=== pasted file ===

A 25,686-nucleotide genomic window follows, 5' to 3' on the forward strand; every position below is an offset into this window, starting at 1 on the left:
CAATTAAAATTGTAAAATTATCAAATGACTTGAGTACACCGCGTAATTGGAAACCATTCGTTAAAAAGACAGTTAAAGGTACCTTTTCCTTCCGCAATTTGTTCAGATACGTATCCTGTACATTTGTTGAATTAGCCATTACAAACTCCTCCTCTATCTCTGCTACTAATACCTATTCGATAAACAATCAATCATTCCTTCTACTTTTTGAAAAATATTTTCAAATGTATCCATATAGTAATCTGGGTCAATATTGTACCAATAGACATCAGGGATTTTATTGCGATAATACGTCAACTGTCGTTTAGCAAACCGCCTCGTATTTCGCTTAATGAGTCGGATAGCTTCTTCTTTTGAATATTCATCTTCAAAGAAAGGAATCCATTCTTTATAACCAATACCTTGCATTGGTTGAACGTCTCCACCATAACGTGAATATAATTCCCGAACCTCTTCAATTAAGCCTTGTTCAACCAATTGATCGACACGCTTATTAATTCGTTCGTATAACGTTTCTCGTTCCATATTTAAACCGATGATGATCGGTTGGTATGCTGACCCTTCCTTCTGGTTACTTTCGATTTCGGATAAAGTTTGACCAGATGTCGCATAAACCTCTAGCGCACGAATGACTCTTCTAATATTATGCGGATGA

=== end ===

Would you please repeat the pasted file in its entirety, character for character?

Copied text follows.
A 25,686-nucleotide genomic window follows, 5' to 3' on the forward strand; every position below is an offset into this window, starting at 1 on the left:
CAATTAAAATTGTAAAATTATCAAATGACTTGAGTACACCGCGTAATTGGAAACCATTCGTTAAAAAGACAGTTAAAGGTACCTTTTCCTTCCGCAATTTGTTCAGATACGTATCCTGTACATTTGTTGAATTAGCCATTACAAACTCCTCCTCTATCTCTGCTACTAATACCTATTCGATAAACAATCAATCATTCCTTCTACTTTTTGAAAAATATTTTCAAATGTATCCATATAGTAATCTGGGTCAATATTGTACCAATAGACATCAGGGATTTTATTGCGATAATACGTCAACTGTCGTTTAGCAAACCGCCTCGTATTTCGCTTAATGAGTCGGATAGCTTCTTCTTTTGAATATTCATCTTCAAAGAAAGGAATCCATTCTTTATAACCAATACCTTGCATTGGTTGAACGTCTCCACCATAACGTGAATATAATTCCCGAACCTCTTCAATTAAGCCTTGTTCAACCAATTGATCGACACGCTTATTAATTCGTTCGTATAACGTTTCTCGTTCCATATTTAAACCGATGATGATCGGTTGGTATGCTGACCCTTCCTTCTGGTTACTTTCGATTTCGGATAAAGTTTGACCAGATGTCGCATAAACCTCTAGCGCACGAATGACTCTTCTAATATTATGCGGATGA